Jesus hosts Christmas party for elderly

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Students at Jesus College have been getting into the Oxmas spirit by holding a Christmas lunch last Friday for elderly people in Oxfordshire.

A team led by Cyrus Nayeri, a third-year Geographer at Jesus, hosted a gathering for around fifty senior citizens including Christmas dinner, a raffle featuring prizes donated by Marks and Spencer and a selection of musical performances by the students involved. The guests were also given a tour of the college and chatted to the students involved in running the event.

The students were aiming to strengthen their ties with local people outside of the University. In a statement to the Oxford University Press Office, Nayeri said, “We are very keen to give back to the community by inviting people who may not have a chance to get out as much as they would like to meet students and have a tour of an Oxford college.”

Nayeri was able to fund the event thanks to Jesus’ Anthony Fletcher Innovation Award and an additional grant from the college.

Andrew Rogers, Jesus College’s JCR President for 2013, stated, ‘I was delighted when I heard that Jesubites were reaching out into the community in this way, proving what I already knew – that Jesus College is a friendly and welcoming place where caring extends past our own quads.’

The guests were chosen by Laura Freeth from Age UK Oxfordshire, who selected a wide range of elderly participants, many of whom are involved in caring for a spouse or dependant.

Freeth said, “Loneliness is an issue for many elderly people and the guests particularly enjoyed socialising with the students as equals. The chance to have a chat, a mince pie and maybe a glass of wine was invaluable to people who often feel isolated in their everyday lives.”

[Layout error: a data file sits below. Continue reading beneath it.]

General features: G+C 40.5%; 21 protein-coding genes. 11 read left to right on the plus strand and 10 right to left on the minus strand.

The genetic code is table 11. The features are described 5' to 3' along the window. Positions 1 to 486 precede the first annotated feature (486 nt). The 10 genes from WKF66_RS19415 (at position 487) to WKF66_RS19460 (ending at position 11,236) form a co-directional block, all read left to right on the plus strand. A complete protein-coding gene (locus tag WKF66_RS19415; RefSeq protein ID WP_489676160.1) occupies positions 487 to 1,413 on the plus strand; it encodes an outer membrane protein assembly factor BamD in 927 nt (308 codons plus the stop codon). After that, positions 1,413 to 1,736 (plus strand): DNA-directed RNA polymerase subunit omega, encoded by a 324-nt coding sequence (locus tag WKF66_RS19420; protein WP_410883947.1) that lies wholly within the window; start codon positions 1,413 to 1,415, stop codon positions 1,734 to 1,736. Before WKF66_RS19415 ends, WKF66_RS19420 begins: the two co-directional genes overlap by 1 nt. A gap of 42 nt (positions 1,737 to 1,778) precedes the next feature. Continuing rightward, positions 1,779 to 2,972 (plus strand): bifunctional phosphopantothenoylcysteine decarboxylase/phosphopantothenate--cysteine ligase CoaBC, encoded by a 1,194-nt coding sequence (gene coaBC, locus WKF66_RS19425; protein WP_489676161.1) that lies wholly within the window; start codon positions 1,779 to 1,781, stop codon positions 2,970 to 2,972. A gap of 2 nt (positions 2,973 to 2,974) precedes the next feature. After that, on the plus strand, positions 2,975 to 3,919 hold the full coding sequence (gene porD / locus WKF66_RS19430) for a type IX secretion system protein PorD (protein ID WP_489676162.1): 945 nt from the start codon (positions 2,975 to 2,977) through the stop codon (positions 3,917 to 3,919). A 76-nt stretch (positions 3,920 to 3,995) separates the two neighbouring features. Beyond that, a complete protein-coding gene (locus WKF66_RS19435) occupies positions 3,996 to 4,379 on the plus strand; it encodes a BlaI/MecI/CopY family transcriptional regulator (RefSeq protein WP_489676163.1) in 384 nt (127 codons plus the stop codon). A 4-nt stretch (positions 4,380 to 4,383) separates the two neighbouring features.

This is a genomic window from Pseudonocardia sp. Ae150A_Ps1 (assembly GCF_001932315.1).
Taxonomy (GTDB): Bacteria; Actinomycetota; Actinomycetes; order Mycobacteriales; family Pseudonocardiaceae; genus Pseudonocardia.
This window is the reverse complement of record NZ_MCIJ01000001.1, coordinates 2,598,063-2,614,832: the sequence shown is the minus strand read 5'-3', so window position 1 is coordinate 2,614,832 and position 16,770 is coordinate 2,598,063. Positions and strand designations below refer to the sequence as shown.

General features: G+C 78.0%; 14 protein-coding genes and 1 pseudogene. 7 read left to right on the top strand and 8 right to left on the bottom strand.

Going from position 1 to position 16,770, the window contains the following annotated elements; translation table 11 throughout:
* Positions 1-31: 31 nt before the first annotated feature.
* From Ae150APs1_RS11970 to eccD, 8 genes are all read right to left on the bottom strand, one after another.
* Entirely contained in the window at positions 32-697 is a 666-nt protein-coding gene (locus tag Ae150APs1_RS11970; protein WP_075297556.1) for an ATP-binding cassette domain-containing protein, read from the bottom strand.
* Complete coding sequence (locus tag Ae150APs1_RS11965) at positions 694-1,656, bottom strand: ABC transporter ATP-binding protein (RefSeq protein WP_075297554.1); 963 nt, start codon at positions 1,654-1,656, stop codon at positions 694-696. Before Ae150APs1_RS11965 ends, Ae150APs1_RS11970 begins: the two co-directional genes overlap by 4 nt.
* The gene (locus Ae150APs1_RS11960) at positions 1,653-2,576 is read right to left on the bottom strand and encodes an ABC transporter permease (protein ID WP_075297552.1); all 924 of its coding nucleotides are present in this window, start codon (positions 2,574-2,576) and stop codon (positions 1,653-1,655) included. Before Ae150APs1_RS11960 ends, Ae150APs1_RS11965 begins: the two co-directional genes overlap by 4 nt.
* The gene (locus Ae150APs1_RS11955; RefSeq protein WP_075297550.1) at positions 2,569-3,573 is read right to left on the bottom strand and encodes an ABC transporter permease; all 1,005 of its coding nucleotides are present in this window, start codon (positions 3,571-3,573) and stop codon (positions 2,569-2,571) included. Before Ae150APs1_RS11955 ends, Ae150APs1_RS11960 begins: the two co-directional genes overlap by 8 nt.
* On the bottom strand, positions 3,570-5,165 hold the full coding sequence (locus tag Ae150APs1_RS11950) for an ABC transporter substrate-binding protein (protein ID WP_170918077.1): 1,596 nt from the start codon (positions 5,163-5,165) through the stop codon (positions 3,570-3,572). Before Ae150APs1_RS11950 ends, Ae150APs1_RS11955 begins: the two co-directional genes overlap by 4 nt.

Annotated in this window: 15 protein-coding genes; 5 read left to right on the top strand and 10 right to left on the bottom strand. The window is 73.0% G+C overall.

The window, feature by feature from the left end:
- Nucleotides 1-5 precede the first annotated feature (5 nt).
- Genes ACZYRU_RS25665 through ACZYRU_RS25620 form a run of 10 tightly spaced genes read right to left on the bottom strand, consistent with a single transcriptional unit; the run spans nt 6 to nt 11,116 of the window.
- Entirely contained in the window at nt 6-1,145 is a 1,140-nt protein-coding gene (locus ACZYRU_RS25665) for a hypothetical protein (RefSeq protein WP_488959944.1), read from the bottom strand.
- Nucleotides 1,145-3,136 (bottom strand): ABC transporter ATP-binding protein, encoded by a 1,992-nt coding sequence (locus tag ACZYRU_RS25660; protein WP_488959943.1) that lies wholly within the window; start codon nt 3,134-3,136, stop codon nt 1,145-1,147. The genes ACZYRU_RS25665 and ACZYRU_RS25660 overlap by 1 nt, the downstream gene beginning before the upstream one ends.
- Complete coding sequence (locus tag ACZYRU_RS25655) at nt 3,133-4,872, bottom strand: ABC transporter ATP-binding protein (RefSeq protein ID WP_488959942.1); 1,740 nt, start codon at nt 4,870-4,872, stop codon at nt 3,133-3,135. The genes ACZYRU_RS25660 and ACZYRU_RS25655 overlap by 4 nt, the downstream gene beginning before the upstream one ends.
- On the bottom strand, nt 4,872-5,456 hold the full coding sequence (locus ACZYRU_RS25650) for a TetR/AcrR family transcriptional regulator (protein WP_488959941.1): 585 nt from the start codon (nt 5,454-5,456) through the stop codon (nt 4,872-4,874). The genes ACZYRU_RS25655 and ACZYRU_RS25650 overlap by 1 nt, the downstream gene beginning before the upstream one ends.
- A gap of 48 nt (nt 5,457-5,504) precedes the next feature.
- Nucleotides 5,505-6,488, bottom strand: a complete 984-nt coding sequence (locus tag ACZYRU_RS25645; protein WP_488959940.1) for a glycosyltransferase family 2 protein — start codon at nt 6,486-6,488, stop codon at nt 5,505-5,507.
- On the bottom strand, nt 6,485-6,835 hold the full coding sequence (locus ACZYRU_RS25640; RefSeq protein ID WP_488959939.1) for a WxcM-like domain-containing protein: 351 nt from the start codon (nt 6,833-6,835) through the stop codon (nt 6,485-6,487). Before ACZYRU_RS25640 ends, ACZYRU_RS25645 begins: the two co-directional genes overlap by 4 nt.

She added, “I was very impressed with the event; the food and the music were especially popular and the hard work of all those involved was much appreciated by all who participated. It showed a different side to the younger generation compared to the raucous image of students that is often portrayed in the media.”

 “I hope that similar events will be organised in the future as the lunch was of real benefit to the participants and there are plenty of others who could not be invited due to insufficient space,” Freeth continued.

The event attracted similar praise from the Vice-Chancellor, Professor Andrew Hamilton, who commented, “Many students and staff are very involved in the local community and it is a major aim of the University of Oxford to live and work in harmony with our neighbours. This Christmas party is a great idea and I am sure that both the students and their guests will benefit from the day.”

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